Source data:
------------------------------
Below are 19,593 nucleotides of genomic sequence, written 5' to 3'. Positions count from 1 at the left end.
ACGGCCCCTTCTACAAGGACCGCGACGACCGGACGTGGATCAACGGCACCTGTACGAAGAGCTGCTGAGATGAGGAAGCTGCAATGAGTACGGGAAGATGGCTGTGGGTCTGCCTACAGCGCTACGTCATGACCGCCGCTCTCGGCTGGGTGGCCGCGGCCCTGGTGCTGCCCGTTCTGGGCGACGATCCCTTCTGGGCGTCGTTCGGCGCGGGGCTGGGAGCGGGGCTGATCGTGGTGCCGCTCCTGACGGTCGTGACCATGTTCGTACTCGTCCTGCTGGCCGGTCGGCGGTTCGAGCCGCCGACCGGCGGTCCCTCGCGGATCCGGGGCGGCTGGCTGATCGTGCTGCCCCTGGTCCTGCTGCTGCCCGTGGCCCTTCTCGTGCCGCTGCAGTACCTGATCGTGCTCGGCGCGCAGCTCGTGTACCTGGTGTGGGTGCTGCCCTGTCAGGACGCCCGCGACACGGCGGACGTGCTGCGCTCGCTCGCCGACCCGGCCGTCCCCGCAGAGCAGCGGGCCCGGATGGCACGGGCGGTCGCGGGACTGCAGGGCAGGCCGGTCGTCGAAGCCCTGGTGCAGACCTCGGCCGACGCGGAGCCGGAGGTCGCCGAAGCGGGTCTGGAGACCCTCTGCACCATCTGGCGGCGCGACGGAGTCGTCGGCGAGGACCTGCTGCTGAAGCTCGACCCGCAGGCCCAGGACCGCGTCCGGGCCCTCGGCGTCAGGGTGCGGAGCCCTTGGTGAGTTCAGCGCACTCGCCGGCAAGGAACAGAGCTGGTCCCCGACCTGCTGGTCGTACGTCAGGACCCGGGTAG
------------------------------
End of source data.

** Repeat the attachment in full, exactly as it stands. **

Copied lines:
Below are 19,593 nucleotides of genomic sequence, written 5' to 3'. Positions count from 1 at the left end.
ACGGCCCCTTCTACAAGGACCGCGACGACCGGACGTGGATCAACGGCACCTGTACGAAGAGCTGCTGAGATGAGGAAGCTGCAATGAGTACGGGAAGATGGCTGTGGGTCTGCCTACAGCGCTACGTCATGACCGCCGCTCTCGGCTGGGTGGCCGCGGCCCTGGTGCTGCCCGTTCTGGGCGACGATCCCTTCTGGGCGTCGTTCGGCGCGGGGCTGGGAGCGGGGCTGATCGTGGTGCCGCTCCTGACGGTCGTGACCATGTTCGTACTCGTCCTGCTGGCCGGTCGGCGGTTCGAGCCGCCGACCGGCGGTCCCTCGCGGATCCGGGGCGGCTGGCTGATCGTGCTGCCCCTGGTCCTGCTGCTGCCCGTGGCCCTTCTCGTGCCGCTGCAGTACCTGATCGTGCTCGGCGCGCAGCTCGTGTACCTGGTGTGGGTGCTGCCCTGTCAGGACGCCCGCGACACGGCGGACGTGCTGCGCTCGCTCGCCGACCCGGCCGTCCCCGCAGAGCAGCGGGCCCGGATGGCACGGGCGGTCGCGGGACTGCAGGGCAGGCCGGTCGTCGAAGCCCTGGTGCAGACCTCGGCCGACGCGGAGCCGGAGGTCGCCGAAGCGGGTCTGGAGACCCTCTGCACCATCTGGCGGCGCGACGGAGTCGTCGGCGAGGACCTGCTGCTGAAGCTCGACCCGCAGGCCCAGGACCGCGTCCGGGCCCTCGGCGTCAGGGTGCGGAGCCCTTGGTGAGTTCAGCGCACTCGCCGGCAAGGAACAGAGCTGGTCCCCGACCTGCTGGTCGTACGTCAGGACCCGGGTAG